THE SARI SHOP WIDOW
Bantwal is a competent writer with
a real talent for creating believable
environments for her characters. It's
a sweet coming-of-age story about a
37-year-old widow mourning the loss
of her husband. Despite moments
where the novel lags a bit, it never
falls short of pathos and familial
pride and obligation.
Anjali Kapadia is a daughter, a sister, a clothes designer, a shopkeeper ... and a widow. To quell her sadness, she throws herself into her family's
business in New Jersey's Little India. Shocked to discover that the shop, Silk and Sapphires, is in danger of closing, Anjali finds the proposed solution equally perplexing: Her father has asked her demanding uncle to journey from India to help keep the store afloat.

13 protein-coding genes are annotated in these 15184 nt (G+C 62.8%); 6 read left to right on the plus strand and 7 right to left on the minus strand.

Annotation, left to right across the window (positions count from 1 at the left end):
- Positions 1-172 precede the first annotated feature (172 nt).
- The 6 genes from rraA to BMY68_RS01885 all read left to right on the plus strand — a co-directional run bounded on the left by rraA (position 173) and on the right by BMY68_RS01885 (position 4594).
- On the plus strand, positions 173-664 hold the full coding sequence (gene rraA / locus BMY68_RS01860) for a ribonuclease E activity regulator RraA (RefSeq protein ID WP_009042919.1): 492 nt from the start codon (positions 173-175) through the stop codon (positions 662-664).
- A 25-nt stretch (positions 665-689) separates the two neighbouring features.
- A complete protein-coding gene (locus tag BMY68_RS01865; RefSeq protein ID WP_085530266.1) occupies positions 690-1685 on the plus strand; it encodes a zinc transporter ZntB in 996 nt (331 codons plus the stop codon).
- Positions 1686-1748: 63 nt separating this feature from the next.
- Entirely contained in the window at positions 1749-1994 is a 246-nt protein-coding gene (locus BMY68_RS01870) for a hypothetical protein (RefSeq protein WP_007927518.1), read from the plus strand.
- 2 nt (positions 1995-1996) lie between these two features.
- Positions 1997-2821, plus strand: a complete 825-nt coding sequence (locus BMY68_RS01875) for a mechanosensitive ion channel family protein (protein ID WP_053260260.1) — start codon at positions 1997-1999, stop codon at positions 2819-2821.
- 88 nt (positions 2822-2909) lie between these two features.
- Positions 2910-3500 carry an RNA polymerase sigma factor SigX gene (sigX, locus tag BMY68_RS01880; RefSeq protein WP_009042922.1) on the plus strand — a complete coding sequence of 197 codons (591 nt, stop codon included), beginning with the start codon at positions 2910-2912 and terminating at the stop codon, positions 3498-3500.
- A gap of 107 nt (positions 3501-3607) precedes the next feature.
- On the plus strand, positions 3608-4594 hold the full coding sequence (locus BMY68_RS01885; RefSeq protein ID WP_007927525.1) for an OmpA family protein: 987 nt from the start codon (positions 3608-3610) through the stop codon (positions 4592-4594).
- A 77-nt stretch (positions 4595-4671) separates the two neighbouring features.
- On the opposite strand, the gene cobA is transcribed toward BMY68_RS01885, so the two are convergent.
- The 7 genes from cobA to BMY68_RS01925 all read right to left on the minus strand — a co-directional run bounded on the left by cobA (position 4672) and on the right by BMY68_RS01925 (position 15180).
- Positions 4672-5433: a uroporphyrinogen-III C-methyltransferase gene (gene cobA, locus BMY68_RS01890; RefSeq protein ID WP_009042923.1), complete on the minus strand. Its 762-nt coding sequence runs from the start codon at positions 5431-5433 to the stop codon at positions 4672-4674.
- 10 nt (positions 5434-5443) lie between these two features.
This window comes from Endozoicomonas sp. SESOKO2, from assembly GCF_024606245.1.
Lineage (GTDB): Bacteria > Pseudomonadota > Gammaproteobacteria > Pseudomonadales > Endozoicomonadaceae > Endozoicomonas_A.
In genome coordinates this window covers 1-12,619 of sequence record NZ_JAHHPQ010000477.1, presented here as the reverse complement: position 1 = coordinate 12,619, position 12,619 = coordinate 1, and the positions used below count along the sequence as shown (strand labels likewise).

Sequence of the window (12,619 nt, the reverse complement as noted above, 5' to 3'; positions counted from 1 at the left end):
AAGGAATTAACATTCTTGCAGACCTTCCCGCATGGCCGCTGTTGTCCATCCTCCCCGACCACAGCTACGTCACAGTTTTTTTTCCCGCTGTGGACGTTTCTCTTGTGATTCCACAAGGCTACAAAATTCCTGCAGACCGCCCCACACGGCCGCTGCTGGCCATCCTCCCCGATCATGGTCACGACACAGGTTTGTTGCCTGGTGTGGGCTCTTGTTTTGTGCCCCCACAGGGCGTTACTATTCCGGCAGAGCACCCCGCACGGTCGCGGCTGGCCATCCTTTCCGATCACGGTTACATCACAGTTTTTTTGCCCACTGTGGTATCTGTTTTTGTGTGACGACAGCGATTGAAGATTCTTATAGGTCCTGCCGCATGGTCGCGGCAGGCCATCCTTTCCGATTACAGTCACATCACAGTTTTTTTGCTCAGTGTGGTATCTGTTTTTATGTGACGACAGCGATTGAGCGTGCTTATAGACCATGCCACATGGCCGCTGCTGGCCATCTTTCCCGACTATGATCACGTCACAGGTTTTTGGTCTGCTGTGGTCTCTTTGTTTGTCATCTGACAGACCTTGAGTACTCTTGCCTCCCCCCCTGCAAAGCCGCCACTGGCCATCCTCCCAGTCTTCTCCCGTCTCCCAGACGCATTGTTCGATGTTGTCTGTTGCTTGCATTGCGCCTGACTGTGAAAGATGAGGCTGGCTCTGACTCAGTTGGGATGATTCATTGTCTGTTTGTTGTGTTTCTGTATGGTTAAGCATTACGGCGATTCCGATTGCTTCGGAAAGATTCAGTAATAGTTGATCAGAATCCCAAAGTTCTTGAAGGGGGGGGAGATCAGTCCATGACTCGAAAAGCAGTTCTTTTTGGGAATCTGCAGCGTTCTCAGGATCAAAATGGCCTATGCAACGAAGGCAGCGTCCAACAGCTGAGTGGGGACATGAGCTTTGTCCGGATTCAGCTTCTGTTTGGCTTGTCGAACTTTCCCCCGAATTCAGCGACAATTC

Nervous for the future, Anjali finds her uncle quite changed when he arrives. Further, his business acquaintance Rishi is a complex man with secrets Anjali dares not question. But after Rishi comforts her one very emotionally trying night, their relationship evolves from professional into something much more. (KENSINGTON, Sep., 301 pp., $15.00)